Former Clinic Student Argues Case Before 8th Circuit
The Appellate Clinic recently argued a case before the United States Court of Appeals for the Eighth Circuit regarding Fourth Amendment standards for visual body cavity searches of civilly committed patients.
The case, Serna v. Goodno, was argued by Katherine H. Purdy, who was a member of the Appellate Clinic last spring and is now an associate at Husch Blackwell Sanders. Purdy and other clinic students briefed the case in spring 2008, under the supervision of Professor D. Bruce La Pierre and K. Lee Marshall, a partner at Bryan Cave.
On appeal from the United States District Court for the District of Minnesota, the case was brought by Luis A. Serna, a patient in civil custody in the Minnesota Sex Offender Program (MSOP). According to the brief, in October 2003, the MSOP indiscriminately subjected as many as 150 patients, including Serna, to visual body cavity searches due to a general suspicion that there was a cell phone somewhere in the facility. The clinic students argued that “under Bell v. Wolfish, 441 U.S. 520 (1979), visual body cavity searches of all persons in government custody—except limited categories of prisoners—must be justified by individual suspicion.”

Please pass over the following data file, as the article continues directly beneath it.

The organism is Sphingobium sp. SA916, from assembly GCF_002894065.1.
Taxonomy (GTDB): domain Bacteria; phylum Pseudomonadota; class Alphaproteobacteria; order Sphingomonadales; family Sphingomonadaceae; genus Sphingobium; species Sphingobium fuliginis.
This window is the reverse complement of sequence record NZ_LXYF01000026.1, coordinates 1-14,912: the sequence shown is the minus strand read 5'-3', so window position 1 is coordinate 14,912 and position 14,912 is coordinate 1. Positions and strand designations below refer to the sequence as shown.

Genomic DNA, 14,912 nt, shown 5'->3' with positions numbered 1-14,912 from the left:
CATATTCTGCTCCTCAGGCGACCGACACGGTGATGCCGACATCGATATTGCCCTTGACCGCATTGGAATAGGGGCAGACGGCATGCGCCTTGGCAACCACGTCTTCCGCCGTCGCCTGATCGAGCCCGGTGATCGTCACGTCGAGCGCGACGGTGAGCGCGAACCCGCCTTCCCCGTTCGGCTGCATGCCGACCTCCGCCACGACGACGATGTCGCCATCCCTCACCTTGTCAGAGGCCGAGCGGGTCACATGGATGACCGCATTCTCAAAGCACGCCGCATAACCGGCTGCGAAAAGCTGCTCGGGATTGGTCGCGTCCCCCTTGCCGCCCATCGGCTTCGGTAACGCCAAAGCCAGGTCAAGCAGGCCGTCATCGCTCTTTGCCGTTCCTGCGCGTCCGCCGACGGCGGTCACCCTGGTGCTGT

Their brief further states that: “The district court’s decision granting summary judgment to the MSOP raises an important question whether visual body cavity searches of civilly committed patients must be grounded in a reasonable suspicion that the individual patient targeted for the search possesses contraband.”
In her oral argument, Purdy maintained that the search was highly intrusive and unconstitutional because the MSOP officials did not have any reasonable suspicion that her client possessed a cell phone or any other contraband.